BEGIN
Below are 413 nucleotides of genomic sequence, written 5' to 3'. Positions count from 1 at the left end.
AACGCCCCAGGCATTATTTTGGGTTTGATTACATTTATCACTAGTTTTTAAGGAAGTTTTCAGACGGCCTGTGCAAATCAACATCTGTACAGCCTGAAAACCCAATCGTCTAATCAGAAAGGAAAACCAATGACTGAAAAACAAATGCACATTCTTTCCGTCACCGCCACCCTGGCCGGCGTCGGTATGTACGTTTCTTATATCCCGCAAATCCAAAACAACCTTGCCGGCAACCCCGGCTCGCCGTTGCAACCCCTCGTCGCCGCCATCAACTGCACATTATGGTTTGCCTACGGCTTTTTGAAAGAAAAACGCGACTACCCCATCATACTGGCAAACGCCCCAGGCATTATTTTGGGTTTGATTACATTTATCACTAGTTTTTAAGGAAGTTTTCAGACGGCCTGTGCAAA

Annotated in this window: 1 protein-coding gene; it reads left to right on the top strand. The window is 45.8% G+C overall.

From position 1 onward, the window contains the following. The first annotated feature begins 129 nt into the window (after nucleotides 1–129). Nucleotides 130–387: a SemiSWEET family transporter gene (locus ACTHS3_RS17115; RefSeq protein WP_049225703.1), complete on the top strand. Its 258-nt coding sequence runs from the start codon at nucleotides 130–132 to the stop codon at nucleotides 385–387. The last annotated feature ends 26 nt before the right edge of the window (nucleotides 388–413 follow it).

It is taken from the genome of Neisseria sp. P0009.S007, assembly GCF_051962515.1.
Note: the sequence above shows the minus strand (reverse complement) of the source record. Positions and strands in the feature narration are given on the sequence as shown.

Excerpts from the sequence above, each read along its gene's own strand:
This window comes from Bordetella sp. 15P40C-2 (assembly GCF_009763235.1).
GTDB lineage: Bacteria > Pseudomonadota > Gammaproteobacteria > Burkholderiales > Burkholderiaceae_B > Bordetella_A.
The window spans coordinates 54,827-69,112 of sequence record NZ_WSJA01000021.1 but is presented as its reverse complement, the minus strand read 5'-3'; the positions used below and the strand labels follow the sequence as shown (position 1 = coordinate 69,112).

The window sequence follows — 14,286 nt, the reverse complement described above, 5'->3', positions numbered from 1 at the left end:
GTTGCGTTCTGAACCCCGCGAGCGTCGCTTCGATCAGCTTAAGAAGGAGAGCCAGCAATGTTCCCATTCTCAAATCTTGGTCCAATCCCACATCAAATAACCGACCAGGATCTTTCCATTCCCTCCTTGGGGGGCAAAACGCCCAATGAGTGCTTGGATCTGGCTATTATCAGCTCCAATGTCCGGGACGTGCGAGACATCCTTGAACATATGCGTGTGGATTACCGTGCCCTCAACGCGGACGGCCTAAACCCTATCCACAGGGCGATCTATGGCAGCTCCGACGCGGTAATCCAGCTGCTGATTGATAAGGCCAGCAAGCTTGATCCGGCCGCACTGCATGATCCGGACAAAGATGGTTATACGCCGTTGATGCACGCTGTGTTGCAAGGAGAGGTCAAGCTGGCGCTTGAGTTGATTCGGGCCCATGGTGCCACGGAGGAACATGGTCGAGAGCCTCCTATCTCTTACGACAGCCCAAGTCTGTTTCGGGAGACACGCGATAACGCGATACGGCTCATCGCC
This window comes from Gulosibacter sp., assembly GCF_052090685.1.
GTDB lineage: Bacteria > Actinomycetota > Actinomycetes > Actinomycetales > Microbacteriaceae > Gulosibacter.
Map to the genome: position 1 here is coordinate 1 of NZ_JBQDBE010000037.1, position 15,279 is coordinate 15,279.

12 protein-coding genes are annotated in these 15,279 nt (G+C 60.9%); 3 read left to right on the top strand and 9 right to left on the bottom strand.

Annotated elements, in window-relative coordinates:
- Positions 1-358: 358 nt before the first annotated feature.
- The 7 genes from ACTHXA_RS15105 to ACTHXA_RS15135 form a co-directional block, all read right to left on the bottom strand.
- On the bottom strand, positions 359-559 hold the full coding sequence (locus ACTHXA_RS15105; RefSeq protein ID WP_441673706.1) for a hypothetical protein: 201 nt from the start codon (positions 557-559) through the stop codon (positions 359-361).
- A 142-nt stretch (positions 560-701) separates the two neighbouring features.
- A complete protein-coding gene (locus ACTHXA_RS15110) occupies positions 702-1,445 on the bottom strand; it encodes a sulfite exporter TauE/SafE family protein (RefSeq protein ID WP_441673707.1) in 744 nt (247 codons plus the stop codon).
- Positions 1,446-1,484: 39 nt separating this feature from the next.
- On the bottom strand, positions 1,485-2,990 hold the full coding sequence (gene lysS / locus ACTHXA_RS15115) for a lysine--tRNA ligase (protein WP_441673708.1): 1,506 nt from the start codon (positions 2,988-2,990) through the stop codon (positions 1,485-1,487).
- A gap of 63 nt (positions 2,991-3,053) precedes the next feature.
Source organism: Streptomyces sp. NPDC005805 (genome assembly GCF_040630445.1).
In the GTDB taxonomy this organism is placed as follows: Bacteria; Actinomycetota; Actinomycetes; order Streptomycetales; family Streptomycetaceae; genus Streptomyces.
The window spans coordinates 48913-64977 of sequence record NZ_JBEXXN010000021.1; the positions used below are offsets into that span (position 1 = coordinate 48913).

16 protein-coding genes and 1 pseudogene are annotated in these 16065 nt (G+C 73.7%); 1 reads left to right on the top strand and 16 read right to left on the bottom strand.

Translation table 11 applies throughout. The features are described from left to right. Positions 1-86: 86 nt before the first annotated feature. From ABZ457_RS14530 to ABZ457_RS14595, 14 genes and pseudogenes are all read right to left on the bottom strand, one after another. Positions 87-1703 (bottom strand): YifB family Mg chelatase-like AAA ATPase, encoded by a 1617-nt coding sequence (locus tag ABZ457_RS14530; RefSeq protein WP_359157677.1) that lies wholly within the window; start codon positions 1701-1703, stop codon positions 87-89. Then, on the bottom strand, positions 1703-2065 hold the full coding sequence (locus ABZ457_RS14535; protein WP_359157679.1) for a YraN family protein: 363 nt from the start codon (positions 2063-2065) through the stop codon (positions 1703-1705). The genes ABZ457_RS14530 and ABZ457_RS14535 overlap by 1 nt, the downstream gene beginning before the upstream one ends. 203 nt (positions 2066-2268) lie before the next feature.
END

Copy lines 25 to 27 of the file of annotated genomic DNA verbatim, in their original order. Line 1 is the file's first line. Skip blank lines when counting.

- A gap of 63 nt (positions 2,991-3,053) precedes the next feature.
Source organism: Streptomyces sp. NPDC005805 (genome assembly GCF_040630445.1).
In the GTDB taxonomy this organism is placed as follows: Bacteria; Actinomycetota; Actinomycetes; order Streptomycetales; family Streptomycetaceae; genus Streptomyces.